Expose nsICryptoHash to web content

RESOLVED WONTFIX

Status

()

Core
DOM
--
enhancement
RESOLVED WONTFIX
11 years ago
7 years ago

People

(Reporter: Chris Granade, Unassigned)

Tracking

Firefox Tracking Flags

(Not tracked)

Details

(Reporter)

Description

11 years ago
User-Agent:       Mozilla/5.0 (Windows; U; Windows NT 5.1; en-US; rv:1.8.1.4) Gecko/20070515 Firefox/2.0.0.4
Build Identifier: 

Whereas the functionality of nsICryptoHash could be quite useful to scripts, and is hard to implement directly in JavaScript, it would be very helpful to have some object accessible by scripts that exposes the functionality.

Reproducible: Always
nsICryptoHash is already "exposed to scripts". Do you mean exposing an object with a simpler API? Or just a wrapper, like http://lxr.mozilla.org/seamonkey/source/toolkit/components/url-classifier/content/moz/cryptohasher.js ?
(Reporter)

Comment 2

11 years ago
I suppose I should have been clearer. Sorry about that. Anyway, what I meant by "exposed to scripts" was that untrusted JS code should still be able to generate cryptographic hashes through nsICryptoHash (or a wrapper thereof). Systems like Blackboard (powers http://classes.uaf.edu/ and other such sites) use a JS implementation of MD5 to hash passwords before sending them to the server.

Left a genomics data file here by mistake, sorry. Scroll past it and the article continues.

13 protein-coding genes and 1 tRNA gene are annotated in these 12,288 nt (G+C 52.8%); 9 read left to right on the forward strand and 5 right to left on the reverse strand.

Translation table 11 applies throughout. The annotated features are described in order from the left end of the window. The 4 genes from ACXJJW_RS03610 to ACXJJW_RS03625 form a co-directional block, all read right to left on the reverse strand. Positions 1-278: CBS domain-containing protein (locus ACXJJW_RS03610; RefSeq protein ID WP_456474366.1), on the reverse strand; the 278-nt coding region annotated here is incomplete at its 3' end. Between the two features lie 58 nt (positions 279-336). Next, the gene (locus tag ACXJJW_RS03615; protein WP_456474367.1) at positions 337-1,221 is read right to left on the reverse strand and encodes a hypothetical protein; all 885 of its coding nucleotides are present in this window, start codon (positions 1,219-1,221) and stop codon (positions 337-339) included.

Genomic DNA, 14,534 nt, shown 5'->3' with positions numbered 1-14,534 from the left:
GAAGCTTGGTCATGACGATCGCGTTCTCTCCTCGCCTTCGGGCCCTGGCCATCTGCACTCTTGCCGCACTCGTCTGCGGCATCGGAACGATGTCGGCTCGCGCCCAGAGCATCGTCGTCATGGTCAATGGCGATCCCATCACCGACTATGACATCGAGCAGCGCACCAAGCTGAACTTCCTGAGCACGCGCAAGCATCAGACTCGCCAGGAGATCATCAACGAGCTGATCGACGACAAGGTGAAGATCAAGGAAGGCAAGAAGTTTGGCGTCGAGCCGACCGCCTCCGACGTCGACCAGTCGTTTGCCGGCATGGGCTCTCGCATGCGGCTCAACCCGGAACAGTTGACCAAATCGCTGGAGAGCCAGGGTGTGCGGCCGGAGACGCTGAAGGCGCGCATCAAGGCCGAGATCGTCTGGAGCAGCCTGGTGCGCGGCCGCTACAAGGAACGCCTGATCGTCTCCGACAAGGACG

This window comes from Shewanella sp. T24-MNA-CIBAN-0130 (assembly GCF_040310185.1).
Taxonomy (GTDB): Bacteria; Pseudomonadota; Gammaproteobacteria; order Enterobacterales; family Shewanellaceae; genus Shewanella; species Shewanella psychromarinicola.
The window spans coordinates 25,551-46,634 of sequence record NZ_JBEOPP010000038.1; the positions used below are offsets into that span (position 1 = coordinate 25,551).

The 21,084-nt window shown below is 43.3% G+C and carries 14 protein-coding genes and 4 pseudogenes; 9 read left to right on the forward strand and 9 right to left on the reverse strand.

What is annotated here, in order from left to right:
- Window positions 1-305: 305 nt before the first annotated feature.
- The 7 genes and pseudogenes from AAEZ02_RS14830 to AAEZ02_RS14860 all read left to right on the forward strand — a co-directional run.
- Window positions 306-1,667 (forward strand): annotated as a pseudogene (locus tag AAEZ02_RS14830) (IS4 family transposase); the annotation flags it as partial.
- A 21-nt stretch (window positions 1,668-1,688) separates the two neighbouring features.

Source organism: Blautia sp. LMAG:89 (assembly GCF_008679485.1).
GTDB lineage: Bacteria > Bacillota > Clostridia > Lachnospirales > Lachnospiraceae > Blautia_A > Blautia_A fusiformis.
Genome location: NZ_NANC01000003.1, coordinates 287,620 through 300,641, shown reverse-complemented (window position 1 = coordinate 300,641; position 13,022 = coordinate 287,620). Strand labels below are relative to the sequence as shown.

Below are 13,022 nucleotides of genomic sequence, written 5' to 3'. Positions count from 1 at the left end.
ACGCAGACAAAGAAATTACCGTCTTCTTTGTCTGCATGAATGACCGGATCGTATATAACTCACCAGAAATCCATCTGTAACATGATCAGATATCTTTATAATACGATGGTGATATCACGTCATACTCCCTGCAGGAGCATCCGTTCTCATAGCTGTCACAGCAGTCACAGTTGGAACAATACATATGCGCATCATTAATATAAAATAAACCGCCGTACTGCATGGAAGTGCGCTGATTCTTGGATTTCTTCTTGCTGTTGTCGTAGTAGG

Currently, it is hard to upgrade systems like that to a more robust and secure hash algorithm, since that would involve reimplementing a different algorithm in JS or using LiveConnect to connect to the JCE. The latter option relies, however, not just upon the Gecko engine, but also upon the user having a suitable JRE and JCE provider installed.

Thus, providing a wrapper like the one you linked to would reduce the external dependencies that a site would need to assume that a user meets. Whereas it is a (relatively) simple matter to branch between Firefox and MSIE or other non-LiveConnect enabled browsers, it is harder to progmatically determine the JRE and JCE versions.

Oh - you mean expose the functionality to web content. That wasn't clear, I thought you were speaking about chrome JavaScript code.
Component: XPConnect → DOM
QA Contact: xpconnect → general
Summary: Expose nsICryptoHash to scripts. → Expose nsICryptoHash to web content
Category manager, "JavaScript global property" :)